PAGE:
Morris L. West, 83, an Australian author of 27 novels that sold more than 60 million copies worldwide, died Oct. 9 at his home in Sydney. He had a heart ailment.
Mr. West, who was best known for his thrillers, was the author of such bestselling works as "The Shoes of the Fisherman," "The Devil's Advocate," and "Children of the Sun." He also wrote plays, screenplays and radio dramas and saw his work translated into more than 25 languages.
Mr. West, who was born in Melbourne, Australia, was a member of the Christian Brothers Order, before leaving in 1939 to become an intelligence officer. He later served as a political aide and then worked in radio before becoming a full-time writer.
He told a reporter that the most trying time in his life came when he found himself "trying to find out who I was after I'd spent 10, 12 years in a monastery and came out with part of my mind well developed and the rest of me not knowing who the hell I was, in a world at war of which I know nothing."
Mr. West embarked on a career as a novelist that resulted in works that illustrated a search for religious and moral identity and truth. The novels inevitably explored tantalizing "what if?" historical questions and served as showcases for the author's expertise in history and theology.
His 1963 novel, "The Shoes of the Fisherman," explored the possibility of the election of a pope who not only was not Italian but who came from behind the Iron Curtain. Characters in the book reminded one of French philosopher Pierre Teilhard de Chardin and Pope John XXIII. The book was made into a movie.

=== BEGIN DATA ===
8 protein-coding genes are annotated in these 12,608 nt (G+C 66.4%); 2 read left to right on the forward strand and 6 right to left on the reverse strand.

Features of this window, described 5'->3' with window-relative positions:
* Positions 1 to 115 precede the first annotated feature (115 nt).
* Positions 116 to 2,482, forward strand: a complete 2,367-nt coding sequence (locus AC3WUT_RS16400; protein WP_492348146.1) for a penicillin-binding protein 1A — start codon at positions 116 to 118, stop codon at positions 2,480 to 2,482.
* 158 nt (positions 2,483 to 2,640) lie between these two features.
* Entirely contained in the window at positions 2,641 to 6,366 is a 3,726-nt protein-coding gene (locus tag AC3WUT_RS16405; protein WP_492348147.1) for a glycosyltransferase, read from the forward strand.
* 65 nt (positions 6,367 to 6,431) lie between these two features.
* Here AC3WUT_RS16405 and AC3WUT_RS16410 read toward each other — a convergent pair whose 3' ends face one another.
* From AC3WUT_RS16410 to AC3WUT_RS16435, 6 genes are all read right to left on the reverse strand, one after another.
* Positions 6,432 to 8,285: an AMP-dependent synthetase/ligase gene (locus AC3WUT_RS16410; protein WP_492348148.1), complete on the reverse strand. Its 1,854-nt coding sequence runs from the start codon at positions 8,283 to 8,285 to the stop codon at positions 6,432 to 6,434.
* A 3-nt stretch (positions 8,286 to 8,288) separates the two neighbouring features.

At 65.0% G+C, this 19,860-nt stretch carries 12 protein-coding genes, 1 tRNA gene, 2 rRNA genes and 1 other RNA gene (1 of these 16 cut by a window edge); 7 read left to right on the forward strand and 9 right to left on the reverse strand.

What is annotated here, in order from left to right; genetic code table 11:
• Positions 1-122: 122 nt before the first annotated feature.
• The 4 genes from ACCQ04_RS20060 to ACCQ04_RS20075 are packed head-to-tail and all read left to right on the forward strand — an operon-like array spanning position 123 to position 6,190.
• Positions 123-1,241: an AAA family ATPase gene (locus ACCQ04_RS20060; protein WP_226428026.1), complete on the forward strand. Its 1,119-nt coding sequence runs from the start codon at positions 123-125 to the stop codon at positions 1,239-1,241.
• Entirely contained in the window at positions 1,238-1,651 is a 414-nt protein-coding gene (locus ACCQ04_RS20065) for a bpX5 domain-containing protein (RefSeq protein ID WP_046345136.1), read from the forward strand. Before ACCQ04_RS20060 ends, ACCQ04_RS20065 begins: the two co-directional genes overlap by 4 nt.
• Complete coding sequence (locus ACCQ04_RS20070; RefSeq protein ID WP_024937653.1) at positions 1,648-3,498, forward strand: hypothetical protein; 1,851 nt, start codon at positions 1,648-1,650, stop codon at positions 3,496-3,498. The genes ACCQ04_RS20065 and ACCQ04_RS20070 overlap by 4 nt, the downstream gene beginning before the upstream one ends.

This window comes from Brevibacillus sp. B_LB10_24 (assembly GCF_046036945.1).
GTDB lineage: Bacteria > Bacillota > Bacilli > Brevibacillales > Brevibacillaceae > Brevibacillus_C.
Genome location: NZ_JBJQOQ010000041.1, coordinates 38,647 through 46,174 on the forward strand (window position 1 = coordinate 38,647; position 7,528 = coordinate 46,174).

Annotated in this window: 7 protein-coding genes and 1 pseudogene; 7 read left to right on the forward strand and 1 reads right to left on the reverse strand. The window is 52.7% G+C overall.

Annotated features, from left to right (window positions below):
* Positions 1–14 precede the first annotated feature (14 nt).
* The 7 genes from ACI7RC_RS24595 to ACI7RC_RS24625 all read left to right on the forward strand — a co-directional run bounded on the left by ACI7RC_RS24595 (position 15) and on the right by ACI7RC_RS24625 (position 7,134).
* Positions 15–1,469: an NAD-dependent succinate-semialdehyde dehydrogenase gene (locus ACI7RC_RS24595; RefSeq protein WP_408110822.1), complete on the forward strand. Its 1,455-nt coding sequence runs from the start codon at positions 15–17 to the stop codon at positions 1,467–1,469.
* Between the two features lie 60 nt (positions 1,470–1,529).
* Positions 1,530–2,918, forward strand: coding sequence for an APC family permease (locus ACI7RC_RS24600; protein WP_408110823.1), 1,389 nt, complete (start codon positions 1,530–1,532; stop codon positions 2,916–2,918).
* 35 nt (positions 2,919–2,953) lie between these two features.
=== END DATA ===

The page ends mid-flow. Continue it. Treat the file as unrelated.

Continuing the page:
Mr. West's first big-seller was "The Big Story," which appeared in 1957, followed two years later by "The Devil's Advocate." His 1965 bestseller, "The Ambassador," was his take on the war in Southeast Asia, while his 1968 work, "The Tower of Babel," examined events leading up to the 1967 Arab-Israeli War.
Later works included "The Summer of Red Wolf," which appeared in 1971, "Harlequin," in 1974, "The Clowns of the Gods," in 1981, "The World Is Made of Glass," in 1983 and "Cassidy," in 1986.
In his eighties, he wrote "Eminence," a story about the election of a pontiff, which involved topics from the governance of the Vatican to the modernization of the Catholic Church. Mr. West died while at work on his latest novel, "The Last Confession."
During his years as a novelist, Mr. West roamed the world. He lived in New York, Florida, Britain and Sardinia. He gained a reputation for securing both fans and sources in high places in the Catholic Church and in several governments. Since 1982, he had lived in Sydney.
Survivors include his wife, Joy, of Sydney, and six children.